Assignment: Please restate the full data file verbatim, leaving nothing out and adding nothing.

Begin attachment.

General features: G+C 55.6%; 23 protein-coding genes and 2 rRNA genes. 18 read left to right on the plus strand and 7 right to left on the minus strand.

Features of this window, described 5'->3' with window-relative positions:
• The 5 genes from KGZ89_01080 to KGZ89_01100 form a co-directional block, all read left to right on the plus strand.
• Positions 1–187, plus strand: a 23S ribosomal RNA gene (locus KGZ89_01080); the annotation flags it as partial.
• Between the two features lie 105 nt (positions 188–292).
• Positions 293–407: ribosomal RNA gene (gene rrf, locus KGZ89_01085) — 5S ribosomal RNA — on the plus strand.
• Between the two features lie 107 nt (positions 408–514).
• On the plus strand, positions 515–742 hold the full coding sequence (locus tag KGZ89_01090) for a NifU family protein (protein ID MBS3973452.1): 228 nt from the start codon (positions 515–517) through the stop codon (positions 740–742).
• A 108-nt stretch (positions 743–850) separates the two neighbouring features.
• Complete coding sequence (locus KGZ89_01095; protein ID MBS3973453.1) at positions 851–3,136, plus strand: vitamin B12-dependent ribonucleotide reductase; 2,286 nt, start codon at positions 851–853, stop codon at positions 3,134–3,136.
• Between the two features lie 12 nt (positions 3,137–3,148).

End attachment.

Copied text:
General features: G+C 55.6%; 23 protein-coding genes and 2 rRNA genes. 18 read left to right on the plus strand and 7 right to left on the minus strand.

Features of this window, described 5'->3' with window-relative positions:
• The 5 genes from KGZ89_01080 to KGZ89_01100 form a co-directional block, all read left to right on the plus strand.
• Positions 1–187, plus strand: a 23S ribosomal RNA gene (locus KGZ89_01080); the annotation flags it as partial.
• Between the two features lie 105 nt (positions 188–292).
• Positions 293–407: ribosomal RNA gene (gene rrf, locus KGZ89_01085) — 5S ribosomal RNA — on the plus strand.
• Between the two features lie 107 nt (positions 408–514).
• On the plus strand, positions 515–742 hold the full coding sequence (locus tag KGZ89_01090) for a NifU family protein (protein ID MBS3973452.1): 228 nt from the start codon (positions 515–517) through the stop codon (positions 740–742).
• A 108-nt stretch (positions 743–850) separates the two neighbouring features.
• Complete coding sequence (locus KGZ89_01095; protein ID MBS3973453.1) at positions 851–3,136, plus strand: vitamin B12-dependent ribonucleotide reductase; 2,286 nt, start codon at positions 851–853, stop codon at positions 3,134–3,136.
• Between the two features lie 12 nt (positions 3,137–3,148).